No. 5: Build in redundancy from the start
You will inevitably be asked to do more than you are capable of. This means that it’s necessary to carve out time for your team to process information and think critically about its impact. Teams that operate under extreme pressure or work continuously make mistakes and miss things.
Your SOC can’t afford either, especially in the early days. But new systems and workflows take time to learn, adjust and optimize. Build in enough operational redundancy to give your team the time it needs to fluctuate capacity with the inevitable ebb and flow. The team will then be able to pivot or accelerate the SOC’s operating tempo when a crisis comes along.
No. 6: Create a SOC fit for tomorrow
There are many ongoing debates and conversations about whether cyber and physical security SOCs should be combined. I’ve been part of several such conversations and know firsthand how complicated it can be to try and converge two separate SOCs. They are built around different principles, segmented by different functions, and can be in different physical locations with different operating procedures.
When building your SOC, consider how it might serve future needs. Technology that is fit for purpose today might not be fit for purpose tomorrow. Money saved by making investments in technology that is “good enough for now,” can quickly become insufficient, causing you to to rethink your security strategy.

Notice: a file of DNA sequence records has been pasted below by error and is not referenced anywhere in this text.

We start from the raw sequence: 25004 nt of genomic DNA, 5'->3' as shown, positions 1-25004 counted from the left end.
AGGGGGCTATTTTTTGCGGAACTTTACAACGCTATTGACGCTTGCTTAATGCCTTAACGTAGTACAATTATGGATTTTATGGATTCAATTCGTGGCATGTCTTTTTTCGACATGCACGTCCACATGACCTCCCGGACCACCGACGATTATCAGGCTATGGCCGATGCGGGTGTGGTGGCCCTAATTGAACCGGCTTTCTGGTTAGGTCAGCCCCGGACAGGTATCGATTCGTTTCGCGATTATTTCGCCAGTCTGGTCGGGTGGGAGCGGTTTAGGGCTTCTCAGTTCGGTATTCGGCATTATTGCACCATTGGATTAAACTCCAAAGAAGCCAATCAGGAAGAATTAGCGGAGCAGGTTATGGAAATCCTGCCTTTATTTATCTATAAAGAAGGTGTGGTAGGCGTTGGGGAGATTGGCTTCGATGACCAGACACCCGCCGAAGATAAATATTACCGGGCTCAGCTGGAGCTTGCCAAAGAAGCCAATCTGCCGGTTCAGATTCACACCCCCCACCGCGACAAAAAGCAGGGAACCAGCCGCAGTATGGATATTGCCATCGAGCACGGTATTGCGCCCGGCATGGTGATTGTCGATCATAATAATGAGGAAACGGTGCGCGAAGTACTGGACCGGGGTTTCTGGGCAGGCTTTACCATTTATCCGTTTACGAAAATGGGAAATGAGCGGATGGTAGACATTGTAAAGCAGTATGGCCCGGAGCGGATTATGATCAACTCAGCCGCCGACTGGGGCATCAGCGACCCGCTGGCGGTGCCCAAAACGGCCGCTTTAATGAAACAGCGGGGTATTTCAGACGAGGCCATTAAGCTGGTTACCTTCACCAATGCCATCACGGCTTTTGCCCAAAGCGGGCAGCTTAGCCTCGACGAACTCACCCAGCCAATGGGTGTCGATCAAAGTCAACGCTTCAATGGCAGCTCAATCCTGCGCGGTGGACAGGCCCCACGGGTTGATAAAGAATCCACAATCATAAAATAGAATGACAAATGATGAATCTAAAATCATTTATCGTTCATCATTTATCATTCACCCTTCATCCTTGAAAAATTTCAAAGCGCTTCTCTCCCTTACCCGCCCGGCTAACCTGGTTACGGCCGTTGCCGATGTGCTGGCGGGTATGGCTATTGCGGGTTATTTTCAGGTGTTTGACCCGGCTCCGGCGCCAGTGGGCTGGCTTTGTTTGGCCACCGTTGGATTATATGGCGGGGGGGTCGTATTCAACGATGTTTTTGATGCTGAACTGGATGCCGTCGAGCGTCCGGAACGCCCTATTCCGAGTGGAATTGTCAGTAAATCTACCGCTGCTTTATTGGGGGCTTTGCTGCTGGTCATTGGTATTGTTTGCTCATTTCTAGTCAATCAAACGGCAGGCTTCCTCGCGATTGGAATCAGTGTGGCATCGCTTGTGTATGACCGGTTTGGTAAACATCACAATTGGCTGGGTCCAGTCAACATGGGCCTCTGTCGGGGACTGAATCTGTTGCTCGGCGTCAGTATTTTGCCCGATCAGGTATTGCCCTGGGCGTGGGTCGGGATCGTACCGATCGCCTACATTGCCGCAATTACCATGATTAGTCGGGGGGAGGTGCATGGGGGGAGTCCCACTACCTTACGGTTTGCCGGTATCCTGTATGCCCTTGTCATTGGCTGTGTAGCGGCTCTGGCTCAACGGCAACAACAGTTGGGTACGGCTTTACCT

Create a roadmap for your SOC and review the roadmaps of both your partners and suppliers. Then ask yourself:
Is my organization likely to converge cyber and physical security in the near future?
What can I do to move the convergence conversation forward?
How can I be a catalyst for change rather than the recipient of it?
Most importantly, how can you future-proof your SOC against the next big risk or disruption?
Al Bowman is an Enterprise Account Manager at Dataminr. Before joining Dataminr, he designed, built and led Deloitte’s Intelligence Services Center in London. Prior to that, he served in the British Army, where his final role was as the Director of the Army’s global risk and intelligence center.